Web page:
The main requirement is that you hold a three or four year degree. Does this have to be an education or similar teaching degree? No, it doesn’t. Any standard Bachelor’s degree is acceptable. You do not have had to major in teaching or anything at all related to education. Provided you have a Bachelor’s degree in any field, you meet the first main requirement of being able to teach English. It is quite common to meet teachers who have psychology, engineering, arts and many other non-education related degrees. This basic requirement of a bachelor’s degree only applies to cram schools where the majority of foreign English teachers are employed.

Beyond having a three or four year degree, it is also required that English teachers are from South Africa, Australia, New Zealand, Canada, the United States or the United Kingdom and are a native English speaker. As long as you were born in any one of these countries then you meet this basic requirement before you are allowed to teach. With this requirement met, you are legally allowed to teach in cram schools throughout the island. However, if you plan on working in universities, you may find that your nationality is not important but you will be forced to provide extra educational certificates beyond that of a Bachelor’s degree.

Teaching English in Taiwan is very simple as long as you meet the above requirements. There are many foreign teachers who hold degrees in areas that are not related to education or teaching at all. Provided you hold a standard three or four year Bachelor’s degree, you will have no difficulty finding work in the thousands of cram schools throughout the island. In addition to holding a bachelor’s degree you will also need to be from South Africa, Australia, New Zealand, Canada, the United States or the United Kingdom. This ensures that you are a native English speaker and this satisfies one of the requirements to be a foreign teacher. With these two requirements met, you will have no difficulty finding work in cram schools. However, keep in mind that public schools and universities do have slightly stricter regulations for English teachers.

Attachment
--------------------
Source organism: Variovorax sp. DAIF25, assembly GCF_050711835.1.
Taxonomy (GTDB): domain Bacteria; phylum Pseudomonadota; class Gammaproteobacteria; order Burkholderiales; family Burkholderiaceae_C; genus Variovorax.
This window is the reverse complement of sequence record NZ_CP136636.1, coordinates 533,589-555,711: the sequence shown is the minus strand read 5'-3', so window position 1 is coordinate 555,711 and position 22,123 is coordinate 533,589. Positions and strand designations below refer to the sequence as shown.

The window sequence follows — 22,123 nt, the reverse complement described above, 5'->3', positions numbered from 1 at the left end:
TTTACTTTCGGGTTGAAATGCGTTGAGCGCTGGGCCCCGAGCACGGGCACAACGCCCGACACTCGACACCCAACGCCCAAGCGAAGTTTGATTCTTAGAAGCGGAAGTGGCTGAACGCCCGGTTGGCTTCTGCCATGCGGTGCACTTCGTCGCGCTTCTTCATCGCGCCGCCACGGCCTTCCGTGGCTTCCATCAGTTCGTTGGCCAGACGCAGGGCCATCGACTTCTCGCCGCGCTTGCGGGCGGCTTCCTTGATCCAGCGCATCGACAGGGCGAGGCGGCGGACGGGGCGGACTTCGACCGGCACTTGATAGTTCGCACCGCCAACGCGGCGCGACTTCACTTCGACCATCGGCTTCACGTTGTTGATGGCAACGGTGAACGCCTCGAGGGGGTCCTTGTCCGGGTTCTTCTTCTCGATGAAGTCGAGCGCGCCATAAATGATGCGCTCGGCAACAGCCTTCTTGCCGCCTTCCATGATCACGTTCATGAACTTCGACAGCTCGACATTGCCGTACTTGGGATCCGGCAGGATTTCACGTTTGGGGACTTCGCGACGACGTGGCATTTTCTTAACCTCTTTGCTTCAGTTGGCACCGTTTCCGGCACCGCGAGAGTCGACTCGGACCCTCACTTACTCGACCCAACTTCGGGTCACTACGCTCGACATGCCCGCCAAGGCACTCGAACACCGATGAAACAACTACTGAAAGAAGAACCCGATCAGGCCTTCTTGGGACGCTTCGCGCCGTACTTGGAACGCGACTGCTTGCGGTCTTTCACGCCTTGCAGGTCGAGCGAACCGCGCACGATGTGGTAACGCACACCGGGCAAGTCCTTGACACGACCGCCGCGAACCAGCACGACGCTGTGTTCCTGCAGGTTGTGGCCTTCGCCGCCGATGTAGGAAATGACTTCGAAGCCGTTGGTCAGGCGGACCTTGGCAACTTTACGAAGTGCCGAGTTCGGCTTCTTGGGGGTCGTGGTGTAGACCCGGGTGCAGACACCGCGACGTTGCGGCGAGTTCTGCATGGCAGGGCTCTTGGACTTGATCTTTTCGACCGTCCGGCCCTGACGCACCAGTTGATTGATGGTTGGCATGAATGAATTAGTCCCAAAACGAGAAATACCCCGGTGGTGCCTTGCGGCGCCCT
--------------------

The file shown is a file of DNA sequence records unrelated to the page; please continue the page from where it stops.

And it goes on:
About the Author

If you want to know more teaching English in Taiwan, suggests Creztor, find out the truth about it from someone who has personally experienced it, so you can without making the common mistakes most people do.